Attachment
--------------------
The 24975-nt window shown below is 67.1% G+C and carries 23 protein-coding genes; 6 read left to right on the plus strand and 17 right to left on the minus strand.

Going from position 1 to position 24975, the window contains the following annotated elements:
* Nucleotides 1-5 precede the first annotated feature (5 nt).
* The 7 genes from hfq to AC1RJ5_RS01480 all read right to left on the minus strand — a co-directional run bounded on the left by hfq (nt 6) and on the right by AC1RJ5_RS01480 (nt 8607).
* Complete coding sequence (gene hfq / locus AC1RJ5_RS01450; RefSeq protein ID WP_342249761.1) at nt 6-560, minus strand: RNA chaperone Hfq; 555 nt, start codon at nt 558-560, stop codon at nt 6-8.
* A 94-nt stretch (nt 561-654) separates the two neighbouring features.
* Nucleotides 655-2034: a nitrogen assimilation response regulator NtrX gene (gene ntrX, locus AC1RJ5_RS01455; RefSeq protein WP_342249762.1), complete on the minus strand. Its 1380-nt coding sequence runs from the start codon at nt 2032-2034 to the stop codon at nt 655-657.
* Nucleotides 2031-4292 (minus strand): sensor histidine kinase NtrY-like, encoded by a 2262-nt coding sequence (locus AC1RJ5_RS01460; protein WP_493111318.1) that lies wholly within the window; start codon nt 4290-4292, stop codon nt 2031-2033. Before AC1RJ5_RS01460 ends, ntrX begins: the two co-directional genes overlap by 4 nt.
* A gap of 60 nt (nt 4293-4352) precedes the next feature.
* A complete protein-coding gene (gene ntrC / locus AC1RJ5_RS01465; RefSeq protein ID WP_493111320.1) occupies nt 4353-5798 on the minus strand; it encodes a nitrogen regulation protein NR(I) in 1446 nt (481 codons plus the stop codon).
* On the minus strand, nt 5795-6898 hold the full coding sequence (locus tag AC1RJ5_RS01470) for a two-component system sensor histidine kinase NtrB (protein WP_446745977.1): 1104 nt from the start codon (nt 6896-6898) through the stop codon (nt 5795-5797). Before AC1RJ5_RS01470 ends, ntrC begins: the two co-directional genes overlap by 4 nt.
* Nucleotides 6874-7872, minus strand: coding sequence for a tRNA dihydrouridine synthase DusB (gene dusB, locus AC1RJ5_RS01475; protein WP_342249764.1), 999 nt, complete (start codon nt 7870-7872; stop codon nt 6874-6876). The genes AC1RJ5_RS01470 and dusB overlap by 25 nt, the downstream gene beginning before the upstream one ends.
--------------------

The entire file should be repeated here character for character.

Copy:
The 24975-nt window shown below is 67.1% G+C and carries 23 protein-coding genes; 6 read left to right on the plus strand and 17 right to left on the minus strand.

Going from position 1 to position 24975, the window contains the following annotated elements:
* Nucleotides 1-5 precede the first annotated feature (5 nt).
* The 7 genes from hfq to AC1RJ5_RS01480 all read right to left on the minus strand — a co-directional run bounded on the left by hfq (nt 6) and on the right by AC1RJ5_RS01480 (nt 8607).
* Complete coding sequence (gene hfq / locus AC1RJ5_RS01450; RefSeq protein ID WP_342249761.1) at nt 6-560, minus strand: RNA chaperone Hfq; 555 nt, start codon at nt 558-560, stop codon at nt 6-8.
* A 94-nt stretch (nt 561-654) separates the two neighbouring features.
* Nucleotides 655-2034: a nitrogen assimilation response regulator NtrX gene (gene ntrX, locus AC1RJ5_RS01455; RefSeq protein WP_342249762.1), complete on the minus strand. Its 1380-nt coding sequence runs from the start codon at nt 2032-2034 to the stop codon at nt 655-657.
* Nucleotides 2031-4292 (minus strand): sensor histidine kinase NtrY-like, encoded by a 2262-nt coding sequence (locus AC1RJ5_RS01460; protein WP_493111318.1) that lies wholly within the window; start codon nt 4290-4292, stop codon nt 2031-2033. Before AC1RJ5_RS01460 ends, ntrX begins: the two co-directional genes overlap by 4 nt.
* A gap of 60 nt (nt 4293-4352) precedes the next feature.
* A complete protein-coding gene (gene ntrC / locus AC1RJ5_RS01465; RefSeq protein ID WP_493111320.1) occupies nt 4353-5798 on the minus strand; it encodes a nitrogen regulation protein NR(I) in 1446 nt (481 codons plus the stop codon).
* On the minus strand, nt 5795-6898 hold the full coding sequence (locus tag AC1RJ5_RS01470) for a two-component system sensor histidine kinase NtrB (protein WP_446745977.1): 1104 nt from the start codon (nt 6896-6898) through the stop codon (nt 5795-5797). Before AC1RJ5_RS01470 ends, ntrC begins: the two co-directional genes overlap by 4 nt.
* Nucleotides 6874-7872, minus strand: coding sequence for a tRNA dihydrouridine synthase DusB (gene dusB, locus AC1RJ5_RS01475; protein WP_342249764.1), 999 nt, complete (start codon nt 7870-7872; stop codon nt 6874-6876). The genes AC1RJ5_RS01470 and dusB overlap by 25 nt, the downstream gene beginning before the upstream one ends.